Deepest Rotation in Baseball

 When it comes to sports the old rendition that universally proves true is: offense gets you in the playoffs but defenses wins championships. So with that in mind and opening day right around the corner, I feel like now is as good as any to take a look at the upcoming baseball season or more specifically, what I believe to be the deepest rotation in baseball. Funny thing is, its right in my backyard with the Tampa Bay Rays. From top to bottom, the Rays have the deepest rotation in the American League, if not all of baseball. They are a legitimate five deep with three more capable starters waiting in the wings. From the veteran leader James Shields to the hotshot rookie Matt Moore, this rotation has everything you’d ever want from a Major League starting five.


Number 1 Starter – James Shields


The wily veteran of the staff at the tender age of 30, he’s called the “hammer” for a reason. Last year, he enjoyed a career year going 16-12 with a 2.82 ERA, with 225 strikeouts, a major league high 11 complete games all-culminating in his first All-Star selection. Shields is known for his nasty changeup that drops like an absolute rock making even the best of hitters look like golfers, swinging at air. He follows that up with his 4-seam fastball that sits in the low 90s with a falling action that strays away from righties and in on lefties. In addition, he has a cut fastball that he mixes in that slides left and right depending on the placement. Finally, he rounds it out with a curveball that he drops every few games that tucks well over the plate. All told, he is the ace of the staff with the ability to shutdown any lineup on any given day.


Number 2 Starter – David Price


The budding superstar of the staff Price is just entering his prime at 26 years of age. The 2-time All-Star has famous for winning and saving postseason games before a regular season game, has finally realizing his potential and ascending to the elite of the game. Coming into the league as the number 1 overall pick in the 2007 MLB Draft, Price had a lot of hype surrounding him and he’s rise to meet those high expectations. Last year, coming off a season where he started the All-Star game and finished second in Cy Young voting Price might have what some consider a down year with a 12-13 record, sporting a 3.49 ERA and 218 strikeouts. However, if you dig a little deeper, you’ll find that Price had an even better year than the previous. He lowered his walk rate to 2.5 batters per 9-innings and The pitch he most relies on is his running fastball that can slide both left and right and can go up to 100 mph. He throws it on average 70 percent of the time, often relying a little to heavily on it. The second pitch in his repertoire is his curveball, which he has learned how to harness and use as a weapon on lefties to get a surprise strike. He follows that up with an over-the-top changeup, which he uses, to great effect to mystify hitters when they’re cheating on his fastball. Finally, there’s the pitch he came out of college with, his slider. While early in his career, this pitch was his out pitch but as time has passed he’s lost a feel for it, only using it when he’s at his best. All told, Price is a bona-fide All-Star with a chance at the Hall-of-Fame when it’s all said and done.


Number 3 Starter – Jeremy Hellickson


Hellboy as they call him had a hell of a year. The reigning rookie of the year is coming off a fantastic year where he sported a 13-10 record, 2.95 ERA and 150 strikeouts. With his outstanding year, he’s moved up the staff from number 5 starter to number 3. Its not that Hellickson does any one thing amazingly, he just does everything well. From his breezy 92 mph fastball to his cutting slider, Hellickson just makes everything look easy. But with all that goodness, there are some warts. For one thing, his strikeout rate is pretty low at 5.2 strikeouts per 9 innings and an insanely low BABIP or batting average on balls in play of .223. All told, whatever we see from Jeremy Hellickson this year, he has great things in his future.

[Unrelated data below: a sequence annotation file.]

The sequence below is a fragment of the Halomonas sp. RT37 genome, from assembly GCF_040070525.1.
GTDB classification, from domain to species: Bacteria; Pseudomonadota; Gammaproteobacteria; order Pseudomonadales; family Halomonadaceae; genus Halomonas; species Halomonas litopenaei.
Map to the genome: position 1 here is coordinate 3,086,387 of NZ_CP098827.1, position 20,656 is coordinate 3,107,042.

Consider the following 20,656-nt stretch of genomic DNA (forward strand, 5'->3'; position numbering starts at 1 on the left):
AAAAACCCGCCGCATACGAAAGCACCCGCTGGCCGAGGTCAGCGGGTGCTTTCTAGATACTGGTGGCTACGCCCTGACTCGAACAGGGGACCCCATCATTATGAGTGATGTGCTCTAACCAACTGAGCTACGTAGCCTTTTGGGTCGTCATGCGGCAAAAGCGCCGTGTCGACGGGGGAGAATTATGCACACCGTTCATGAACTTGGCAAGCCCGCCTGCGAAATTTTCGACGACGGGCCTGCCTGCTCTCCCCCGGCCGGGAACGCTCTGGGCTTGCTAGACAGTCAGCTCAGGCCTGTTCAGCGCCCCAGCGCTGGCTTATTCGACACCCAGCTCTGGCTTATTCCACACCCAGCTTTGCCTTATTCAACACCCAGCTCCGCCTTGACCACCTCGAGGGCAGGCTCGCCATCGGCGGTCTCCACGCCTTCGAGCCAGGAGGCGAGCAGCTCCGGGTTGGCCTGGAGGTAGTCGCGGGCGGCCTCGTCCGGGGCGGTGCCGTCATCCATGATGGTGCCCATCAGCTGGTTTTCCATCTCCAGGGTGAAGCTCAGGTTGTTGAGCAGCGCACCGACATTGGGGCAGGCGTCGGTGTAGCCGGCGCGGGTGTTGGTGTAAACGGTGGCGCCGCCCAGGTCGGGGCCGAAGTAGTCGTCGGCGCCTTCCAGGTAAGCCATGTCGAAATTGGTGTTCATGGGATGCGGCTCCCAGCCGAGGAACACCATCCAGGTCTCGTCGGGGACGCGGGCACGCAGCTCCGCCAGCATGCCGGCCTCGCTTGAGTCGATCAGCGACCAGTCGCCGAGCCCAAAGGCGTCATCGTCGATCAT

Number 4 Starter – Matt Moore


The rookie rockstar. The rookie made a loud statement last postseason holding the eventual AL champs scoreless for 7 innings on the way to leading the Rays to there only postseason victory. The 2-time minor league strikeout champ and reigning minor league player of the year for his ability to pound the strike-zone with 3 elite pitches, Moore is ready for the big show. He brings a heavy heater with more movement than a jackrabbit with the ability to go up to 98 and higher. He follows that with a 12-6 curveball that he uses to breakdown hitters as it drills down from right to left. Finally it all comes together with his change up with a nice fade action and circle slide. Bring it all together and you have a prospect destined for greatness. I expect great things from a full year from Moore. He is the total package, a left-hander with control and elite stuff, who can put this rotation over the top.


Number 5 Starter – Jeff Niemann


The giraffe is back! Though he again battled the injury bug last year, he still managed to scrounge together very respectable numbers of an 11-7 record with a 4.06 ERA and 105 strikeouts. At 6-9, he uses his tall frame to throw his fastball down on a plane making it seem as though its exploding out of his hand as hitter have a hard time getting up on the ball. He compliments it with a curveball the swirls in on lefties and away from righties. Finally, he has his reliable change-up, which can dip in and out of the strike zone at his so choosing. Well he does nothing spectacularly, when healthy, he has come to be very reliable with a craftiness to get out of any trouble. Crafty is a good word to describe Niemann as he uses his intelligence to out maneuver any opponent he faces.

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